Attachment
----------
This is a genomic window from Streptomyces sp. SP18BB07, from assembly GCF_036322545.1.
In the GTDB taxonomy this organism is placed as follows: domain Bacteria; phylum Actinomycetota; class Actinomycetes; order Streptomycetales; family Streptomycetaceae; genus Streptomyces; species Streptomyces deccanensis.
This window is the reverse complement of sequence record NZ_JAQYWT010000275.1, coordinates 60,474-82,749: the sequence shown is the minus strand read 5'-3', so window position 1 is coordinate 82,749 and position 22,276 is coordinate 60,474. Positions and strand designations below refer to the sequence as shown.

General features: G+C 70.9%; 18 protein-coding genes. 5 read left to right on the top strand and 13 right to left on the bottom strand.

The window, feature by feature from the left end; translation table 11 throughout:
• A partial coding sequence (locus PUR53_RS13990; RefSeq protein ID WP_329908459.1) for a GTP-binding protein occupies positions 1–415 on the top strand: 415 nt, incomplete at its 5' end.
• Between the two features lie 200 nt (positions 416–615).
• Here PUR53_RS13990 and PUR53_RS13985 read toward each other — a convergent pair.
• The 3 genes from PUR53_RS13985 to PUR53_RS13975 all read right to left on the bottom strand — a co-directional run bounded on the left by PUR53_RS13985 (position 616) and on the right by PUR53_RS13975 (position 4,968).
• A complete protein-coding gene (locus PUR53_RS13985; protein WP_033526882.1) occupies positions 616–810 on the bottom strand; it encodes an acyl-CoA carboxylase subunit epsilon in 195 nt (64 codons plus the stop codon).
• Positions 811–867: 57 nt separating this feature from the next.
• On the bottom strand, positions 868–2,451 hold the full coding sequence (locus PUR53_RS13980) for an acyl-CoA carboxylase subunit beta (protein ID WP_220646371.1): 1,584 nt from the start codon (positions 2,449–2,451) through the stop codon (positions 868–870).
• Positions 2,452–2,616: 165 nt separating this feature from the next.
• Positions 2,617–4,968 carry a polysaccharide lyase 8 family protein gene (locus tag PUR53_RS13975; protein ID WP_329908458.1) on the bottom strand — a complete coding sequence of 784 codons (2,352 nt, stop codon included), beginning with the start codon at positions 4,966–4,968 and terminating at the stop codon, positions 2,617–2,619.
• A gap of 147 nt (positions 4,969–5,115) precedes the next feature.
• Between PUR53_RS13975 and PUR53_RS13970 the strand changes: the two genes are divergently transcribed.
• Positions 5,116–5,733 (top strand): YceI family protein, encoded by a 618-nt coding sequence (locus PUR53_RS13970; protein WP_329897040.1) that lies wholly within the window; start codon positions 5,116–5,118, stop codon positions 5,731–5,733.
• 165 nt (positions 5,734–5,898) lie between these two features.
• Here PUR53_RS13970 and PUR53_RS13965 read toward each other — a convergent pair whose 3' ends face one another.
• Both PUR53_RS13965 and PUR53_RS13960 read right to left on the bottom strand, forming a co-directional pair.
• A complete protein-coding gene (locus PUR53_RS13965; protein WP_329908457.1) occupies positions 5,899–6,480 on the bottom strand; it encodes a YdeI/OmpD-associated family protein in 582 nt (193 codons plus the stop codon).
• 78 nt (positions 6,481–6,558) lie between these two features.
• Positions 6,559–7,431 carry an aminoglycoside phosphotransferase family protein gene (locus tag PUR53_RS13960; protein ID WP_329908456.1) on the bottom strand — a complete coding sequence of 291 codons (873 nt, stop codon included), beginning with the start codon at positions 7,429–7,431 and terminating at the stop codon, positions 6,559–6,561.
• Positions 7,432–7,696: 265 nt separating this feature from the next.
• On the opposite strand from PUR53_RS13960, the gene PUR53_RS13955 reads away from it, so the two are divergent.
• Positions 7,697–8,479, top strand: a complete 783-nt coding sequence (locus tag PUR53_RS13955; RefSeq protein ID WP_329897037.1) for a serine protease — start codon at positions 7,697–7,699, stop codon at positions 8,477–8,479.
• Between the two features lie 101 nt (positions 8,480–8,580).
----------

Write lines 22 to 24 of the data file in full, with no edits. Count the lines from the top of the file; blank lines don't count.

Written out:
• 78 nt (positions 6,481–6,558) lie between these two features.
• Positions 6,559–7,431 carry an aminoglycoside phosphotransferase family protein gene (locus tag PUR53_RS13960; protein ID WP_329908456.1) on the bottom strand — a complete coding sequence of 291 codons (873 nt, stop codon included), beginning with the start codon at positions 7,429–7,431 and terminating at the stop codon, positions 6,559–6,561.
• Positions 7,432–7,696: 265 nt separating this feature from the next.